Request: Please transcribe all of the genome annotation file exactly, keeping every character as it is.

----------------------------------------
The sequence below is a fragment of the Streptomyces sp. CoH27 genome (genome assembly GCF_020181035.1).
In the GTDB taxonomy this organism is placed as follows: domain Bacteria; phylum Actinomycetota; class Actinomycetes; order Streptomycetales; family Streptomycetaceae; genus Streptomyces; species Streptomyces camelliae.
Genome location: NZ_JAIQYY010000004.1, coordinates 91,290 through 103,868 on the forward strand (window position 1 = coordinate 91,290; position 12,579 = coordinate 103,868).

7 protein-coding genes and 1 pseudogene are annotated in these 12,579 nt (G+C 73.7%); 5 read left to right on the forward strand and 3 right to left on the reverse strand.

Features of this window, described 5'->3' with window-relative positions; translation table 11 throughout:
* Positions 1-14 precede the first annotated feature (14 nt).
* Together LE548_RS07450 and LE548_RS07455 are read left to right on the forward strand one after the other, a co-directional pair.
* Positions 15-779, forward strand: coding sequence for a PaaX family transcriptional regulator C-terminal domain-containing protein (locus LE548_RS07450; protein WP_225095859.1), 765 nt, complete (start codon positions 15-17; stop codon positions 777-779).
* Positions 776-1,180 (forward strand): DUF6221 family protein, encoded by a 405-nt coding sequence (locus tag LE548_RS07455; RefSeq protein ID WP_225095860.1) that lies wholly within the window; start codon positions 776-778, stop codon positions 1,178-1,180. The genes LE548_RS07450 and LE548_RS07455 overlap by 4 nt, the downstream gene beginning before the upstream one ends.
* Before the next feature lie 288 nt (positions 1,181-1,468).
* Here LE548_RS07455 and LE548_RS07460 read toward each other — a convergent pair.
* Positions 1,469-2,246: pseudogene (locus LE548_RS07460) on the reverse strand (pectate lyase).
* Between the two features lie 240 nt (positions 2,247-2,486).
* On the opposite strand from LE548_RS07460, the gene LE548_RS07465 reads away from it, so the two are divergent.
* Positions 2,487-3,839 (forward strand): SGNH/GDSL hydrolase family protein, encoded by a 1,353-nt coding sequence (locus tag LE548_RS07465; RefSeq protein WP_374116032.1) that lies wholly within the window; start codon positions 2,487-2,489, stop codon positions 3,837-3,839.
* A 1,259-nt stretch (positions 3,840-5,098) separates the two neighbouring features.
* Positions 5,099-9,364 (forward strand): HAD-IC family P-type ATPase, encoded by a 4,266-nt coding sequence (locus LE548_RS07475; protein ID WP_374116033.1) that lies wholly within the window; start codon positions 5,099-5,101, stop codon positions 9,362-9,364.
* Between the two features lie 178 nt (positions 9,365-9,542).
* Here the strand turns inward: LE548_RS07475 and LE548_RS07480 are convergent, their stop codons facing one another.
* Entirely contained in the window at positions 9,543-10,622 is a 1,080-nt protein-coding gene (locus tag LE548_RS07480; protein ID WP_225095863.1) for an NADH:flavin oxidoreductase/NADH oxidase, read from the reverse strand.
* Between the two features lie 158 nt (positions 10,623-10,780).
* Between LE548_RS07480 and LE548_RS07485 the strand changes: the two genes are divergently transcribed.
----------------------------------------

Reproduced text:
The sequence below is a fragment of the Streptomyces sp. CoH27 genome (genome assembly GCF_020181035.1).
In the GTDB taxonomy this organism is placed as follows: domain Bacteria; phylum Actinomycetota; class Actinomycetes; order Streptomycetales; family Streptomycetaceae; genus Streptomyces; species Streptomyces camelliae.
Genome location: NZ_JAIQYY010000004.1, coordinates 91,290 through 103,868 on the forward strand (window position 1 = coordinate 91,290; position 12,579 = coordinate 103,868).

7 protein-coding genes and 1 pseudogene are annotated in these 12,579 nt (G+C 73.7%); 5 read left to right on the forward strand and 3 right to left on the reverse strand.

Features of this window, described 5'->3' with window-relative positions; translation table 11 throughout:
* Positions 1-14 precede the first annotated feature (14 nt).
* Together LE548_RS07450 and LE548_RS07455 are read left to right on the forward strand one after the other, a co-directional pair.
* Positions 15-779, forward strand: coding sequence for a PaaX family transcriptional regulator C-terminal domain-containing protein (locus LE548_RS07450; protein WP_225095859.1), 765 nt, complete (start codon positions 15-17; stop codon positions 777-779).
* Positions 776-1,180 (forward strand): DUF6221 family protein, encoded by a 405-nt coding sequence (locus tag LE548_RS07455; RefSeq protein ID WP_225095860.1) that lies wholly within the window; start codon positions 776-778, stop codon positions 1,178-1,180. The genes LE548_RS07450 and LE548_RS07455 overlap by 4 nt, the downstream gene beginning before the upstream one ends.
* Before the next feature lie 288 nt (positions 1,181-1,468).
* Here LE548_RS07455 and LE548_RS07460 read toward each other — a convergent pair.
* Positions 1,469-2,246: pseudogene (locus LE548_RS07460) on the reverse strand (pectate lyase).
* Between the two features lie 240 nt (positions 2,247-2,486).
* On the opposite strand from LE548_RS07460, the gene LE548_RS07465 reads away from it, so the two are divergent.
* Positions 2,487-3,839 (forward strand): SGNH/GDSL hydrolase family protein, encoded by a 1,353-nt coding sequence (locus tag LE548_RS07465; RefSeq protein WP_374116032.1) that lies wholly within the window; start codon positions 2,487-2,489, stop codon positions 3,837-3,839.
* A 1,259-nt stretch (positions 3,840-5,098) separates the two neighbouring features.
* Positions 5,099-9,364 (forward strand): HAD-IC family P-type ATPase, encoded by a 4,266-nt coding sequence (locus LE548_RS07475; protein ID WP_374116033.1) that lies wholly within the window; start codon positions 5,099-5,101, stop codon positions 9,362-9,364.
* Between the two features lie 178 nt (positions 9,365-9,542).
* Here the strand turns inward: LE548_RS07475 and LE548_RS07480 are convergent, their stop codons facing one another.
* Entirely contained in the window at positions 9,543-10,622 is a 1,080-nt protein-coding gene (locus tag LE548_RS07480; protein ID WP_225095863.1) for an NADH:flavin oxidoreductase/NADH oxidase, read from the reverse strand.
* Between the two features lie 158 nt (positions 10,623-10,780).
* Between LE548_RS07480 and LE548_RS07485 the strand changes: the two genes are divergently transcribed.